divendres, 24 d’agost de 2012

Surface Warfare – Delivering Credible Combat Capability Forward*


The following post is by Rear Adm. Thomas Rowden, the director for the Navy’s Surface Warfare Division. 
Shipmates,
Since I took over as Director, Surface Warfare Division, I have stressed the value we bring to the Navy and to the Naval and Joint war fight. From space to the seabed, we are fully engaged in deterring our enemies while reassuring our friends and allies… and make no mistake, we are the only warfighting arm of any of the services that operates heavily and extensively in the subsurface, surface, air and space domains simultaneously.
We do it all and we are doing it superbly. We are at the forefront and leading in making the CNO’s tenets of “Warfighting First,” “Operate Forward,” and “Be Ready” a reality. We are the country’s multi-dimensional force that is present always and consistently and visibly ready to go. We provide our nation with over 8000 vertical launching system cells that can be configured with weapons (payloads) to intercept ballistic missiles, enemy planes, cruise missiles, and hostile submarines, as well as with weapons that can reach out and strike land targets at significant distances. We operate in every part of our globe—every sea lane, every strait, every place where our interests must be defended. 24/7/365 we are on station answering the call… this unrivaled capability and capacity flows appropriately and unhesitatingly from the superb Sailors that take our ships to sea. Their selfless service deserves our continued and constant acknowledgement and is what drives me and all my shipmates here in N96 to deliver the best combat capability we possibly can. We in N96 are in the business of turning the precious resources entrusted to us into capability for the fleet. I remind myself every day that I must never let the seawater run out of my veins… I assure you we will remain focused on what matters most… you, the Fleet and your capability to delivery credible combat capability forward!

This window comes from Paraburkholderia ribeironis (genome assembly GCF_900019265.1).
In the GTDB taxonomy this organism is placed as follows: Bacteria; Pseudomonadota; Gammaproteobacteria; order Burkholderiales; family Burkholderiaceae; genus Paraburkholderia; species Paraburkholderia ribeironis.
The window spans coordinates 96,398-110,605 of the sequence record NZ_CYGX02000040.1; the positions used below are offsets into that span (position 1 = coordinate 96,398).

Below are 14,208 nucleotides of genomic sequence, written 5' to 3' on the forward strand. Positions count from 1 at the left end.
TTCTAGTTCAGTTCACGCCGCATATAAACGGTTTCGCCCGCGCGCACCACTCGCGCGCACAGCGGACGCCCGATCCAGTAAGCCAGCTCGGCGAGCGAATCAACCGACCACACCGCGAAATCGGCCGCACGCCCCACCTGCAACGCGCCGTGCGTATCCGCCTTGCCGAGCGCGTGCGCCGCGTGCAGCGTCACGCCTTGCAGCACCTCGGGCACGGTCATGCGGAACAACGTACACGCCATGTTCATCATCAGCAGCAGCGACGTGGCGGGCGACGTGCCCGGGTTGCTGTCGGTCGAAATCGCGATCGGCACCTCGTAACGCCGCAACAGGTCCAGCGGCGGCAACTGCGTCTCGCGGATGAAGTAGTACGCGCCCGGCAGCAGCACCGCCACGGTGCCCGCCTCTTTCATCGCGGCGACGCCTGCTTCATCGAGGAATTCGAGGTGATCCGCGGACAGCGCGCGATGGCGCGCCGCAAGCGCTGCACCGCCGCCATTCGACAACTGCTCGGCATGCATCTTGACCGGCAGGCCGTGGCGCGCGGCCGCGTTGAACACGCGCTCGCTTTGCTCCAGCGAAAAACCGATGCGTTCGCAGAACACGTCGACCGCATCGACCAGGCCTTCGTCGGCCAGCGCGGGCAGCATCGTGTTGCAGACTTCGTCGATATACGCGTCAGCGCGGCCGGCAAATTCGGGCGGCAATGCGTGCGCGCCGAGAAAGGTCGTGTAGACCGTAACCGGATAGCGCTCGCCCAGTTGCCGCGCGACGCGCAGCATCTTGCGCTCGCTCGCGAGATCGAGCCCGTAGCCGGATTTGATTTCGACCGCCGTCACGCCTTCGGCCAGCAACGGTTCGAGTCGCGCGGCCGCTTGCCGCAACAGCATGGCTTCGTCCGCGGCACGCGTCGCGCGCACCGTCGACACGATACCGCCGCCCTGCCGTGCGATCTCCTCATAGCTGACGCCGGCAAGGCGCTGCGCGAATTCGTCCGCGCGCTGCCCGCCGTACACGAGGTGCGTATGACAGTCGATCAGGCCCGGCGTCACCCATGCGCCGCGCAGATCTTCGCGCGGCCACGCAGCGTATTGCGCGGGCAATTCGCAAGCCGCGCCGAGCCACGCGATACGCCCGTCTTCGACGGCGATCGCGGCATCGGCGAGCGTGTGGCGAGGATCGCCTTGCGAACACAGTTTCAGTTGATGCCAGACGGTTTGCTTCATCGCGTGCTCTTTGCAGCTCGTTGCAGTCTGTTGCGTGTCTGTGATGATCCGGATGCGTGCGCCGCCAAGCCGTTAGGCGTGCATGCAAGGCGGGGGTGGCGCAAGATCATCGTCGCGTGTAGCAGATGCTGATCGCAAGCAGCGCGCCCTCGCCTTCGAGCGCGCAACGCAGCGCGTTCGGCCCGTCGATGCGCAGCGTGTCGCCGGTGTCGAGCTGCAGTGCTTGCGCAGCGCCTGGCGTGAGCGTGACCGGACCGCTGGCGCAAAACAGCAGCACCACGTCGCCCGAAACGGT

In order to maximize that capability, I believe we need to set our course and work together to achieve three major priorities:
First, we absolutely must ensure the ships in the water today work the way they were designed and that their systems are interoperable. We will fix the systems that do not work properly and maintain the ones that do. This will ensure that our warfighters have systems that interact and share information in real-time, and will provide our commanders with the clearest—and most accurate—tactical picture to use when making critical decisions. In order to get to the fleet of tomorrow, we need to maintain and modernize our ships appropriately.  We need to ask, “How much should it cost,” and get the funding right. In our current fiscal environment, we will set the standard for the Navy in both cost and performance and instill discipline through the acquisition process.